In the document, prepared in April 2013 for a meeting between the NSA director and GCHQ, the author cites the Flame attack against Iran as an example of a US/GCHQ partnership. Flame was a massive spy platform exposed by Kaspersky Lab and Symantec in 2012. Flame targeted more than 10,000 machines in Iran, Lebanon, Syria, Sudan, the Israeli Occupied Territories and other countries in the Middle East and North Africa and was active for at least six years before it was discovered. It used some of the same code that Stuxnet used, leading researchers to conclude that it had been created by the same US/Israel teams that had created Stuxnet. The Washington Post reported in 2012 that the US and Israel were both behind Flame, quoting anonymous US officials. But the new Snowden document hints that GCHQ might have been involved in Flame with the US.
And on the subject of irrational Middle Eastern extremists, consider this from the Washington Post:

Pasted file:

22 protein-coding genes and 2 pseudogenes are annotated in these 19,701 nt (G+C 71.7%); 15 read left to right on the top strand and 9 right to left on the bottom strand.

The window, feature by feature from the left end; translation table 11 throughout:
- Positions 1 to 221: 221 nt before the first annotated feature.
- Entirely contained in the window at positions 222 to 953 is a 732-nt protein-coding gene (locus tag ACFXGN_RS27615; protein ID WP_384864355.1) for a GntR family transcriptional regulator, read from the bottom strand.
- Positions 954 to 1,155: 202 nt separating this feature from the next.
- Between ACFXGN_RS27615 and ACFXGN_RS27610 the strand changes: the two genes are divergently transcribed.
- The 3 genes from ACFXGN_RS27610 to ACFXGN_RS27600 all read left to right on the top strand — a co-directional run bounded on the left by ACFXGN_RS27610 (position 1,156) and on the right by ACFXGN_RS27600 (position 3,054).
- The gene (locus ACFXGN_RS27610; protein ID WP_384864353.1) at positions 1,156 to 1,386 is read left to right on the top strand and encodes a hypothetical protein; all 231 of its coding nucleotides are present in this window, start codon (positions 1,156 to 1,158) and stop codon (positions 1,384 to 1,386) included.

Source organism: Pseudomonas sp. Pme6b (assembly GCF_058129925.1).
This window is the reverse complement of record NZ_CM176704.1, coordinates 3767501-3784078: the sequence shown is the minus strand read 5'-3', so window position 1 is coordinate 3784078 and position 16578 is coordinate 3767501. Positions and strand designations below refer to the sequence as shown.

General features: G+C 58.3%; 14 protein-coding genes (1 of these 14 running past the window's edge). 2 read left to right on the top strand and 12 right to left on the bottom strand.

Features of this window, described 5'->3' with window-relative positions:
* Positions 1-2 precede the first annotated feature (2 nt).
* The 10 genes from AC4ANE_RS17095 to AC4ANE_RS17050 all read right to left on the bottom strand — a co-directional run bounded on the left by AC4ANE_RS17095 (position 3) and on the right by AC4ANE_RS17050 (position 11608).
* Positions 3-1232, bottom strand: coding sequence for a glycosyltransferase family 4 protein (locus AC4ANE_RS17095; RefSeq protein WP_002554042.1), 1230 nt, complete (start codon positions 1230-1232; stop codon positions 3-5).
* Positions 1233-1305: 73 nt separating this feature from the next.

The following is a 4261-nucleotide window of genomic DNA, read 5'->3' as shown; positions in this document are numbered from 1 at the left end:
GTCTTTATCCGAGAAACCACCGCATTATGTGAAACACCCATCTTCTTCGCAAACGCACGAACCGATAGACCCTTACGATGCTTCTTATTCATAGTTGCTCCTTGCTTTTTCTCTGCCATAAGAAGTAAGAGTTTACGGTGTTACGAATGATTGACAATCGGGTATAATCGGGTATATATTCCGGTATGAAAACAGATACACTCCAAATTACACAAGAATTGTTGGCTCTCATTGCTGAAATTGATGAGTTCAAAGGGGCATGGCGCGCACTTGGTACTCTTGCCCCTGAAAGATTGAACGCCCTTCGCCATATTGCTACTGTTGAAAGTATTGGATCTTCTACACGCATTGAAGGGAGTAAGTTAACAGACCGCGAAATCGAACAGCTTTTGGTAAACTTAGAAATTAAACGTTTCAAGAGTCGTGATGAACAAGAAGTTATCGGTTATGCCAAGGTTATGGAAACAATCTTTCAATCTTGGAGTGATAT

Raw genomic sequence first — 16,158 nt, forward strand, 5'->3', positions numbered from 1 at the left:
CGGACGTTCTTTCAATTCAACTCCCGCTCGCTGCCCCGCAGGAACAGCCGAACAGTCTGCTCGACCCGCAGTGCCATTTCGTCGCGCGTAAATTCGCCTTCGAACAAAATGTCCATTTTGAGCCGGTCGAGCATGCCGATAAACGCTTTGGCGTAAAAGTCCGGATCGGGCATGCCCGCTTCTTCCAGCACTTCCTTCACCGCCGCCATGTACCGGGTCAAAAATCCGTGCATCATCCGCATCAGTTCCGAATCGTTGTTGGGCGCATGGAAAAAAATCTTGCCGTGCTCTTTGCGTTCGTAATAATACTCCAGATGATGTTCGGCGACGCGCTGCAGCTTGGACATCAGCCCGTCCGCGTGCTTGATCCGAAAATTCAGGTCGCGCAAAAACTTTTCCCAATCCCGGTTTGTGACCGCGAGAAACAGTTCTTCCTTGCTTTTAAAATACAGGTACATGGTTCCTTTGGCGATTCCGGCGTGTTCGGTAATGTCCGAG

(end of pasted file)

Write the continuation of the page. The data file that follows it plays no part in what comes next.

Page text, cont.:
Israel Prize judges resign, say Netanyahu meddling
Israel’s prime minister faced accusations on Thursday of politicizing the country’s most prestigious award after moving to disqualify some of the judges because he disagreed with their political views.
A number of judges for the Israel Prize have resigned in protest, while nominees say they won’t accept the award. One of the nominees, author David Grossman, told Channel 10 TV on Thursday that he pulled out in response to the “prime minister’s campaign of incitement,” calling it an attack on “freedom of thought.”
Netanyahu recently rejected the nominations of two judges in the literature category. In a Facebook post, he said the panel is controlled by judges with “extremist views” on the far left of the political spectrum, such as encouraging soldiers not to serve in the army. He said the committee needs to reflect the wider public.
“This man who is supposed to be taking care of the Iranian issue at his speech before the U.S Congress, or the country’s welfare or health issues, is dealing with this? For heaven’s sake what is going on here?” asked filmmaker Hayim Sharir, who was originally supposed to be on the committee.